"Hello again Word Lovers!"
Today we are taking a brief aside into hybrid word, sometimes known as mongrel words. This is the area of etymology that explores words that comprise of elements from two different roots. Mongrel has some negative connotations, hybrid seen as a more politically correct word.
Hybrid comes to us through hubris which is a Greek word from hybris meaning "presumption toward the gods". This has a PIE root for the first par of ud - up or out but the second half is a matter of much debate.
Mongrel is used to refer to a dog of "mixed race", often considered not to be a pedigree. Hybrid sees wide use in English to discuss technology, plants, animals, ideas of combined origin. Mongrel is much more likely to be retained exclusively to describe a dog, normally a street dog. (The development of the language regarding street dogs is discussed in our forthcoming Language Lounge episode on Collective Nouns). The Old English word was a gemong, meaning among and coming from Proto-Germanic meaning "to mingle".
So classically trained scholars object to certain words being created using mixed roots. Examples:
Television: Something that enables us to see something far away. A perfect word was ready to be used, but was unfortunately adopted for something else - telescope. So a Greek prefix was combined with a Latin suffix giving a word that is in use in almost every language in the world. (Another such example of a near global word is Penguin, find out more on the unlikely source of the word penguin here. Take a guess, you'll never believe this one!)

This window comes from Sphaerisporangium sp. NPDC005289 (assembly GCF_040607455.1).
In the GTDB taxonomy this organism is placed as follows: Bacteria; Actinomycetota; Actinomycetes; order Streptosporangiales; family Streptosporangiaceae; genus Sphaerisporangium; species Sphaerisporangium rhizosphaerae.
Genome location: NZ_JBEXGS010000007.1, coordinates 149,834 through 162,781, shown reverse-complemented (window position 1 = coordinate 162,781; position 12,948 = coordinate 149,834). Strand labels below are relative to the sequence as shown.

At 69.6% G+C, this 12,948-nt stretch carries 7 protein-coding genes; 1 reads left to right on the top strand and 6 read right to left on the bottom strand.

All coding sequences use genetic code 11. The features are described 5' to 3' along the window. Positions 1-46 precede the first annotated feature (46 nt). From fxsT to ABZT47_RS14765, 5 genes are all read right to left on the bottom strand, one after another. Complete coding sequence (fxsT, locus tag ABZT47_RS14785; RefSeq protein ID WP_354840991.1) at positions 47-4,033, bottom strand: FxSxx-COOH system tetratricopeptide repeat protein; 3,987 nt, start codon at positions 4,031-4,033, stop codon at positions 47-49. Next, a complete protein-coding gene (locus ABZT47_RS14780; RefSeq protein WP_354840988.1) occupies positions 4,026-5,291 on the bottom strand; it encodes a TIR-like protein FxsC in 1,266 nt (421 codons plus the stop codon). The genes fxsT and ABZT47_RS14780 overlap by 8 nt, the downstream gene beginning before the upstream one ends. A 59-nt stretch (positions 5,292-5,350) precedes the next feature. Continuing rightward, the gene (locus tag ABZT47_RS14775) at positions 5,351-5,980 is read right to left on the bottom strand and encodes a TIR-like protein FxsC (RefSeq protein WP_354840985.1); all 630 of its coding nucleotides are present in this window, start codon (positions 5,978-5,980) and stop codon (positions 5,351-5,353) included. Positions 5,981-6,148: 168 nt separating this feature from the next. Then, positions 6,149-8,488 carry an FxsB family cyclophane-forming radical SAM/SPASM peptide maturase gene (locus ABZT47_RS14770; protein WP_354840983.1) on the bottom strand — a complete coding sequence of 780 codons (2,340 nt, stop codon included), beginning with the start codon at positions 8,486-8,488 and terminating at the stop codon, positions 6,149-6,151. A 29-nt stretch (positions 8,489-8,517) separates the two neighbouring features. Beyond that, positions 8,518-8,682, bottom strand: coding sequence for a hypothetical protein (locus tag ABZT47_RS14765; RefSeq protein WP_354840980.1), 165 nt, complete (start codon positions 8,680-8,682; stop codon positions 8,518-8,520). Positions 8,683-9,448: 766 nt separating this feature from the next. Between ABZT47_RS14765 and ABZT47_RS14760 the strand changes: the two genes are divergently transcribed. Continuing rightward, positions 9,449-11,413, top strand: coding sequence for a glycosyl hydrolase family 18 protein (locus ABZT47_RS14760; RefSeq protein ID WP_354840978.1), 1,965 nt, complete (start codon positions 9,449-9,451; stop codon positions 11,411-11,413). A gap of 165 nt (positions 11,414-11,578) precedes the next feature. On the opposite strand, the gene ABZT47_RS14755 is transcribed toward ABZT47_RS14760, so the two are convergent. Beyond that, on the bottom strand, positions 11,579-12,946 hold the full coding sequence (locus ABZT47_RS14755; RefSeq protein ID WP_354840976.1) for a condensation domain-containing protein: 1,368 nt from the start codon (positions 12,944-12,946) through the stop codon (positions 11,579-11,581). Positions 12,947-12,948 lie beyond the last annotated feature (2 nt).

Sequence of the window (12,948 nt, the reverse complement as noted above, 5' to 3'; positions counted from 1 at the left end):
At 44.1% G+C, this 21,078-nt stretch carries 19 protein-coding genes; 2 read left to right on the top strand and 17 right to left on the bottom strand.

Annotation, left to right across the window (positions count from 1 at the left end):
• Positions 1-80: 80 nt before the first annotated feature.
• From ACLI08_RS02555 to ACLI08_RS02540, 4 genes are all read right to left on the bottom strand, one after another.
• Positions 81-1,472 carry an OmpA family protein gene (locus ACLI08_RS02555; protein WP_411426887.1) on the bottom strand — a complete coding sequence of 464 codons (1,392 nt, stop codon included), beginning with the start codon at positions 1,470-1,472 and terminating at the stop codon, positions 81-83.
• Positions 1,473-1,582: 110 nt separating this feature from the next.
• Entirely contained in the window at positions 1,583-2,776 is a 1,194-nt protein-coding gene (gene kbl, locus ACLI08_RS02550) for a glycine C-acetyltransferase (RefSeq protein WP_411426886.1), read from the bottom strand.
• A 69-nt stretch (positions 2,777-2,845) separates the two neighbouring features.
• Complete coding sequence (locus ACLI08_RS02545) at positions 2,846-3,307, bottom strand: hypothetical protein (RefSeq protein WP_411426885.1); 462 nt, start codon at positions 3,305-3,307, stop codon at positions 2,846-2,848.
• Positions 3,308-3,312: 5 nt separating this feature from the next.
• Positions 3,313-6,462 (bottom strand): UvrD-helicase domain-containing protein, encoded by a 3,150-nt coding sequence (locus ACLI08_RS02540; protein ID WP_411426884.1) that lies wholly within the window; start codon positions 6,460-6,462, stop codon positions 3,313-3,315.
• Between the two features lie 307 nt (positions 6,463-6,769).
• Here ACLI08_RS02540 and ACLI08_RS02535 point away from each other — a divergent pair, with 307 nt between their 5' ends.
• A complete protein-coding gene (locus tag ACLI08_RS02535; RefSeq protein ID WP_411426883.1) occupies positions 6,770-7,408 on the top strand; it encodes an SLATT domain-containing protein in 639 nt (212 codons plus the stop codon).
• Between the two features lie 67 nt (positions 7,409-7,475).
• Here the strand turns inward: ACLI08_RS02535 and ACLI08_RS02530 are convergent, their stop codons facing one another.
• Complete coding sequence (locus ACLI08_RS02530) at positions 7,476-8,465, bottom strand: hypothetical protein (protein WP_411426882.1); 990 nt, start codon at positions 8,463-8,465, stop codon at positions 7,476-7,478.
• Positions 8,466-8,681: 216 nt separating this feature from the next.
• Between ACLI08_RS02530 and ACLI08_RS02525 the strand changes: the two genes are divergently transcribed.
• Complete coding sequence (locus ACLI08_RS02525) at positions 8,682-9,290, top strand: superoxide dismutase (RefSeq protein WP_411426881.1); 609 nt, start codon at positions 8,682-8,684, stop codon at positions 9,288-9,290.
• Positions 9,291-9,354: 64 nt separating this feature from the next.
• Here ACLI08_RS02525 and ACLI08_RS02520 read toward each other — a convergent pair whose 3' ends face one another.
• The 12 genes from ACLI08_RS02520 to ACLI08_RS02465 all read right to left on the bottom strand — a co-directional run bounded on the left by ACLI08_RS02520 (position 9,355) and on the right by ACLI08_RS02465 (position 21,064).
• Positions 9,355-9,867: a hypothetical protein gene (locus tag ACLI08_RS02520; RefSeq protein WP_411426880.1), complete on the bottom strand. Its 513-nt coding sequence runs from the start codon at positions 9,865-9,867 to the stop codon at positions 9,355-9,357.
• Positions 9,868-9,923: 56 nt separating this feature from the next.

The Fowler Brothers, authors of The King's English, object to certain hybrid words:
Amoral: (without morality - as we learnt in our exploration of Greek prefixes here) The problem is the Greek prefix is combined with a Latin suffix (oh the horror!) They suggest that "it is desirable that in making new words the two languages should not be mixed"
Is this a valid or useful position to hold?
Some people object to polyamory and homosexuality, but not on the basis of their inability to comply with current year social values but actually due to the hybrid formation of the words. Polyamory should be multiamory or polyphilia. Tom Stoppard makes a joke about homosexuality being half Greek and half Latin in one of his plays.
This is a brief sojourn as it is clearly a backwater of etymological dinner party debate. If television and amoral are so problematic, then why no clamour of outrage at some of the other examples:
Explore the full Interesting Etymologies series archive here
As well as being the host of our Interesting Etymologies series, Charly Taylor is a stand up comedian and author. His latest offering is available now:
SkipDeLirio's Worst Ever Gig : A novel by Charly Taylor
Caesar’s army has returned from the long campaign in Gaul and the enemy has been all but defeated. Some of Pompey’s army, however, remains in Africa. Together with straggling Roman rebels and the local king Juba, they are gathering forces to prepare one last attack on what is now Caesar’s Rome. But there is one problem – a descendant of Scipio Africanus is fighting on the side of the Africans. And without a Scipio of their own, the superstitious Romans refuse to go to Africa to fight.
So Caesar sends out soldiers to find himself a Scipio. Luckily, there is a man of such name right there in Rome – a local drunkard and tavern entertainer distantly descended from the legendary warrior. Kidnapped solely on account of his ‘heritage’, the lowly clown is forced to lead out the troops in the battle of Thapsus. There, ‘history’ tells us, Scipio ‘disappears from the historical record’.
This is the story of how ‘Nobody’ Skip DeLirio, with the cards finally all dealt in his favour, still managed to fuck it up. History will only take you so far. The rest is make-believe.
Order your copy here